character of the political repression against social movements
and protesting movements. Especially those who are entering
the public space, occupying and resisting, demanding for
rights and democracy. The second aspect is the conditioned
and distorted coverage of the media, mostly representing the
interests of economic power and condemning the protesting
movements.
It is important to understand the contemporary social
movements from a political point of view. For that, we will
present briefly five notions that will guide our understanding
about the role of the new social movements in the
contemporary global reality. The first notion comes from
Slavoj Žižek. According to him, we can categorise FMF as a
contemporary social movement that, within the local reality
and with its particularities, is also part of the global struggles
against capitalism and the new forms of repression pushed
by it. Žižek (2015) says:
Global capitalism is a complex process that affects different
countries in different ways, and what unifies the protests in their
multiplicity is the fact that they are all reactions to different
facets of capitalist globalization. Nowadays, a general trend of
global capitalism is towards a great expansion of market
dominance in combination with the progressive closure of public
space, reduction of public services (health, education, culture)
and the increase of authoritarianism. (pp. 127–128)
Žižek sees two main factors behind the action of these
contesting movements. The first one is related – in nuanced
levels of radicalism – with the economic aspects. Especially
with the critique of corruption and inefficiency of the state
in delivering services. The second factor is related with
the political-ideological critique, demanding real and
participatory democracy and exposing the fake democracy,
mostly engulfed by the neoliberal logic and political power.
The second contribution is related with the notion of
democracy. It is presented by Jacques Rancière (2006b) who
establishes that contemporary democracy is, in fact,
controlled and limited by an ‘oligarchical State’. According to
him, real democracy becomes a challenge to the governmental
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representative democracy. Signs of the real democracy are
regarded by him as signs of an anarchical society. Concerning
the social movements in such reality, he says:
Such was the demonstration developed throughout The Crisis of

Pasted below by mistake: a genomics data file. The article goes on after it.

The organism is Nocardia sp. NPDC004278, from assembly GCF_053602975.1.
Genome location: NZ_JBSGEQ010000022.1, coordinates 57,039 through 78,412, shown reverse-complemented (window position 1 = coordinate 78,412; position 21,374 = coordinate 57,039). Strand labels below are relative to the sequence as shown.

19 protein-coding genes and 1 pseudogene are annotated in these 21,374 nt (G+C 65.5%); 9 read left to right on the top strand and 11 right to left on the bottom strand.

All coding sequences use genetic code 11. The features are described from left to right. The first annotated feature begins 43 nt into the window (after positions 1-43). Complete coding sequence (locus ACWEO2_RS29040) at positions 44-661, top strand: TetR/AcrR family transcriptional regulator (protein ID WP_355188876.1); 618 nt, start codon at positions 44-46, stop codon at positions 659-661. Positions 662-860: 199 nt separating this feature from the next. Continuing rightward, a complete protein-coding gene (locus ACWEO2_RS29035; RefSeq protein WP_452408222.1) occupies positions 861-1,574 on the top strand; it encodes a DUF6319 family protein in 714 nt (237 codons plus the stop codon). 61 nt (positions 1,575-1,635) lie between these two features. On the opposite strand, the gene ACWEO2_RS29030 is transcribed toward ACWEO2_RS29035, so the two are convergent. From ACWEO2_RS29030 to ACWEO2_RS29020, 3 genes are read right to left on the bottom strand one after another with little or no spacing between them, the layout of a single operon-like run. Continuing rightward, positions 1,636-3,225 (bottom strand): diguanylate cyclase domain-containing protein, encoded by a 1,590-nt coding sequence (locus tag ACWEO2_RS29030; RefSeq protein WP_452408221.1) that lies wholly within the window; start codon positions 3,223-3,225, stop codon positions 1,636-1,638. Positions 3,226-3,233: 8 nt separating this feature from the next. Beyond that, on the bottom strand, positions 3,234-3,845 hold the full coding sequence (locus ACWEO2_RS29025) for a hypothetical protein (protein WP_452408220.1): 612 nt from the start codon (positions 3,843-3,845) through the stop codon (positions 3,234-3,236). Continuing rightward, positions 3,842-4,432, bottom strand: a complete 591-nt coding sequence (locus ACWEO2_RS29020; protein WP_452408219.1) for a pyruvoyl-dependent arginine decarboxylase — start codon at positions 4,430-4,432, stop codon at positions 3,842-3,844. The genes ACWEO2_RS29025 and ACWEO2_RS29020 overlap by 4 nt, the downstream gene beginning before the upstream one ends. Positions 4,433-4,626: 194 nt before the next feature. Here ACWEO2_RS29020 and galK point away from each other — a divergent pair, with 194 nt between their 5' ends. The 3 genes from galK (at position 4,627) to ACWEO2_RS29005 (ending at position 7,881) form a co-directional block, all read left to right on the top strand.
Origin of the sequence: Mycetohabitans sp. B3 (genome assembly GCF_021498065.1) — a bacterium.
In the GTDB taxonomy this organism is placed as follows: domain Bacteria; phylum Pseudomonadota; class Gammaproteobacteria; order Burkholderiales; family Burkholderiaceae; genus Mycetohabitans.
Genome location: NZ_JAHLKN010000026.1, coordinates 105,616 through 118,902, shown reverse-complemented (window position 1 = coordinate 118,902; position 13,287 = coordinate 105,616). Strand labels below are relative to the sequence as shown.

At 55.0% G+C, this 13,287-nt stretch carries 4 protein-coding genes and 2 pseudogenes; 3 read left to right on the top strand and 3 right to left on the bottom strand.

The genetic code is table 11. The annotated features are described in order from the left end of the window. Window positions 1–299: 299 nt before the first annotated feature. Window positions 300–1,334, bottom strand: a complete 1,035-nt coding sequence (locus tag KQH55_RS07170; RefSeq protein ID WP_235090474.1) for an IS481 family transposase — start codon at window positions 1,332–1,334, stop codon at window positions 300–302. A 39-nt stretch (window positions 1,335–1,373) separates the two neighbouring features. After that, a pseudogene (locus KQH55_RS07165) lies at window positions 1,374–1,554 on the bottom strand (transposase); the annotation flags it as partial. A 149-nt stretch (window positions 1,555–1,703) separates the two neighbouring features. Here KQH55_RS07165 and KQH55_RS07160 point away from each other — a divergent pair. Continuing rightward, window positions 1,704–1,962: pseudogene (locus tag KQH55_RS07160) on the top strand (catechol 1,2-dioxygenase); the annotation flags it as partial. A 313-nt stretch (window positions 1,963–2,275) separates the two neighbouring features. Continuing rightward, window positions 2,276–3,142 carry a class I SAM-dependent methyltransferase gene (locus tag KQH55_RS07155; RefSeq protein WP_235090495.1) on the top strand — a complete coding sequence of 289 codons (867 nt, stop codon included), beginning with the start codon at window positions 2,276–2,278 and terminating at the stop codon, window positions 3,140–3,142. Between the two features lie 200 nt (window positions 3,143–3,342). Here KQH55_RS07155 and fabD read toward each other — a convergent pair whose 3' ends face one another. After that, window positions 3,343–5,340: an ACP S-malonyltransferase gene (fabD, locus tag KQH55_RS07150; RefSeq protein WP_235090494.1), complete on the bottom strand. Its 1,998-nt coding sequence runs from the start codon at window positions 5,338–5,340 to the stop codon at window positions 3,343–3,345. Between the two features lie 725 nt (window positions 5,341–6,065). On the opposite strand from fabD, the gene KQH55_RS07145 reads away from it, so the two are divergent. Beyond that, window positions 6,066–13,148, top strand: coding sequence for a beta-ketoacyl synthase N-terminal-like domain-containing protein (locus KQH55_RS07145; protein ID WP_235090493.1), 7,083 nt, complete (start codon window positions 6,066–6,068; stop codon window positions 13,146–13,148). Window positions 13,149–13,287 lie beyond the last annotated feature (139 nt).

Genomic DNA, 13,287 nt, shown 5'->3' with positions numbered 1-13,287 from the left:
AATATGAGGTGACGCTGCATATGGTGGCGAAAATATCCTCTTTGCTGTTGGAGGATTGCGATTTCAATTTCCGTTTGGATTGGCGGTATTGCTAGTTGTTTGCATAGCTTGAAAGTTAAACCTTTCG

Democracy: what provokes the crisis is nothing other than the
intensity of democratic life. But this intensity and its subsequent
danger have two facets: on the one hand, ‘democratic life’ would
seem to be identical to the ‘anarchic’ principle that affirms the
power of the people […]: persistent militant contestation in all
domains of State activity; undermining of the principles of good
government, of the respect for public authorities, of the
knowledge of experts, and of the know-how of pragmatists. […]
Such is the standard form by which experts state the democratic
paradox: as a social and political form of life, democracy is the
reign of excess. This excess signifies the ruin of democratic
government and must therefore be repressed by it. (pp. 7–8)
The third notion goes further in understanding the state of
contemporary democracies. It is presented by Giorgio
Agamben (2005) and stresses the fact that the global context
– marked by the neoliberal attack on democracies to privatise
the public resources – is thriving in creating ‘permanent
states of exception’. He formulates it as follows:
In this sense, modern totalitarianism can be defined as the
establishment, by means of the state of exception, of a legal civil
war that allows for the physical elimination not only of political
adversaries but of entire categories of citizens who for some
reason cannot be integrated into the political system [Palestinians,
black youth, LGBTS, Indigenous Peoples …]. Since then, the
voluntary creation of a permanent state of emergency (though
perhaps not declared in the technical sense) has become one of
the essential practices of contemporary states, including so-
called democratic ones. Faced with the unstoppable progression
of what has been called a ‘global civil war’, the state of exception
tends increasingly to appear as the dominant paradigm of
government in contemporary politics. (p. 2, [addition in author’s
our translation])
The fourth notion comes from the sociologist Manuel Castells
(2012:3), who analyses more closely the global social
movements. Castells sees differences in the new social
movements not only related to the technological revolution
and globalisation, but also to the contemporary political,
social and cultural context. He expresses it as follows:
The movements spread by contagion in a world networked by
the wireless Internet and marked by fast, viral diffusion of
images and ideas. They started in the South and in the North, in
Tunisia and in Iceland, and from there the spark lit fire in a
diverse social landscape devastated by greed and manipulation
in all quarters of the blue planet. It was not just poverty, or the
economic crisis, or the lack of democracy that caused the
multifaceted rebellion. Of course, all these poignant
manifestations of an unjust society and of an undemocratic
polity were present in the protests. But it was primarily the